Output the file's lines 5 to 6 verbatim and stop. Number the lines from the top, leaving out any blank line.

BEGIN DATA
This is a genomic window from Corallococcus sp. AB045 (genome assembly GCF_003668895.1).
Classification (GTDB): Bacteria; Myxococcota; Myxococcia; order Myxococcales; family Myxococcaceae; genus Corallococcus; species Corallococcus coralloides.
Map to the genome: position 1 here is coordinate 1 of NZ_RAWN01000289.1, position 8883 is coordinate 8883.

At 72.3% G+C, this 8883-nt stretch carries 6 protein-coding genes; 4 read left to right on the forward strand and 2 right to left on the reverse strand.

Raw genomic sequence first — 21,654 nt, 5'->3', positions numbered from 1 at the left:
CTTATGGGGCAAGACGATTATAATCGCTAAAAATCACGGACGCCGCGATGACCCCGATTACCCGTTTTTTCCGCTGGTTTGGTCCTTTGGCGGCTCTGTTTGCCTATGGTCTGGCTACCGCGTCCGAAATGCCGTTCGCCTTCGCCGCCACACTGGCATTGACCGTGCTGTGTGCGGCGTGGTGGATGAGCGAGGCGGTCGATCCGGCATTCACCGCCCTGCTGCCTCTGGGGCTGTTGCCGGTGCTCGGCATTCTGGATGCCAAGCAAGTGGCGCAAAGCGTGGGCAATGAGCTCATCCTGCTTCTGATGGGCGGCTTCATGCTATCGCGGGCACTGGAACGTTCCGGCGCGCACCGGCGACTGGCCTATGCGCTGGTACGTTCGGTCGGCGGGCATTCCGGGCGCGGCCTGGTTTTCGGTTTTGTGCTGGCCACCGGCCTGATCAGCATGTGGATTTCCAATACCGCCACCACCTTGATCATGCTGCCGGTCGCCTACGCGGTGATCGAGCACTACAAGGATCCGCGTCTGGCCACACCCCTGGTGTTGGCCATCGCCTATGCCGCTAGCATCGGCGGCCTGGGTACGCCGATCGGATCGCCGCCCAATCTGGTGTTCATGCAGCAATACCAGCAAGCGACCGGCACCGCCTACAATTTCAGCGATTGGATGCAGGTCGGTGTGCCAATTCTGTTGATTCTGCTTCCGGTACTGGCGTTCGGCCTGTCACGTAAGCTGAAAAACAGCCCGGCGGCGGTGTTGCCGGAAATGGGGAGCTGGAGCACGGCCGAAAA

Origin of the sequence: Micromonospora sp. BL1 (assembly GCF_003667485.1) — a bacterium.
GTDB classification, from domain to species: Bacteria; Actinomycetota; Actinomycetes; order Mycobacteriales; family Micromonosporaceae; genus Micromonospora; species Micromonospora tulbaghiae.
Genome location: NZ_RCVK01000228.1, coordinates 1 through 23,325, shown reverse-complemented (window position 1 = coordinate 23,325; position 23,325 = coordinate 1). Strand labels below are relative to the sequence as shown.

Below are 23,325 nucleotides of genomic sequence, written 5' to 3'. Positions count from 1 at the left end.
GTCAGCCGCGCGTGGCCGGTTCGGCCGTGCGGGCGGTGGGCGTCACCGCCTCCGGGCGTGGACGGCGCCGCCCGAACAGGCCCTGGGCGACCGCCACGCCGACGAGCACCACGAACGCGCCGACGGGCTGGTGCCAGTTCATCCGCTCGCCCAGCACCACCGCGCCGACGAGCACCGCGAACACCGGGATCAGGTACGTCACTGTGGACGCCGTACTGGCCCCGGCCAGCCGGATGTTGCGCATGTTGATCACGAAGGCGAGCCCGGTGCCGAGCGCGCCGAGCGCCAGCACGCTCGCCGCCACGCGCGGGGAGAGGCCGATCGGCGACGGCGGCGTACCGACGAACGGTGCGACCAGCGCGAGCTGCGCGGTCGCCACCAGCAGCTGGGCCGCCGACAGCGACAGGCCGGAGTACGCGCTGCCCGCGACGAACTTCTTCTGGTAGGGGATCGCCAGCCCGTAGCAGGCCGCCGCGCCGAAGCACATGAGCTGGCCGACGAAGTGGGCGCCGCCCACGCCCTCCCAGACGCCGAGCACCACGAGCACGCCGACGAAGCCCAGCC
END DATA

Raw genomic sequence first — 21,654 nt, 5'->3', positions numbered from 1 at the left:
CTTATGGGGCAAGACGATTATAATCGCTAAAAATCACGGACGCCGCGATGACCCCGATTACCCGTTTTTTCCGCTGGTTTGGTCCTTTGGCGGCTCTGTTTGCCTATGGTCTGGCTACCGCGTCCGAAATGCCGTTCGCCTTCGCCGCCACACTGGCATTGACCGTGCTGTGTGCGGCGTGGTGGATGAGCGAGGCGGTCGATCCGGCATTCACCGCCCTGCTGCCTCTGGGGCTGTTGCCGGTGCTCGGCATTCTGGATGCCAAGCAAGTGGCGCAAAGCGTGGGCAATGAGCTCATCCTGCTTCTGATGGGCGGCTTCATGCTATCGCGGGCACTGGAACGTTCCGGCGCGCACCGGCGACTGGCCTATGCGCTGGTACGTTCGGTCGGCGGGCATTCCGGGCGCGGCCTGGTTTTCGGTTTTGTGCTGGCCACCGGCCTGATCAGCATGTGGATTTCCAATACCGCCACCACCTTGATCATGCTGCCGGTCGCCTACGCGGTGATCGAGCACTACAAGGATCCGCGTCTGGCCACACCCCTGGTGTTGGCCATCGCCTATGCCGCTAGCATCGGCGGCCTGGGTACGCCGATCGGATCGCCGCCCAATCTGGTGTTCATGCAGCAATACCAGCAAGCGACCGGCACCGCCTACAATTTCAGCGATTGGATGCAGGTCGGTGTGCCAATTCTGTTGATTCTGCTTCCGGTACTGGCGTTCGGCCTGTCACGTAAGCTGAAAAACAGCCCGGCGGCGGTGTTGCCGGAAATGGGGAGCTGGAGCACGGCCGAAAA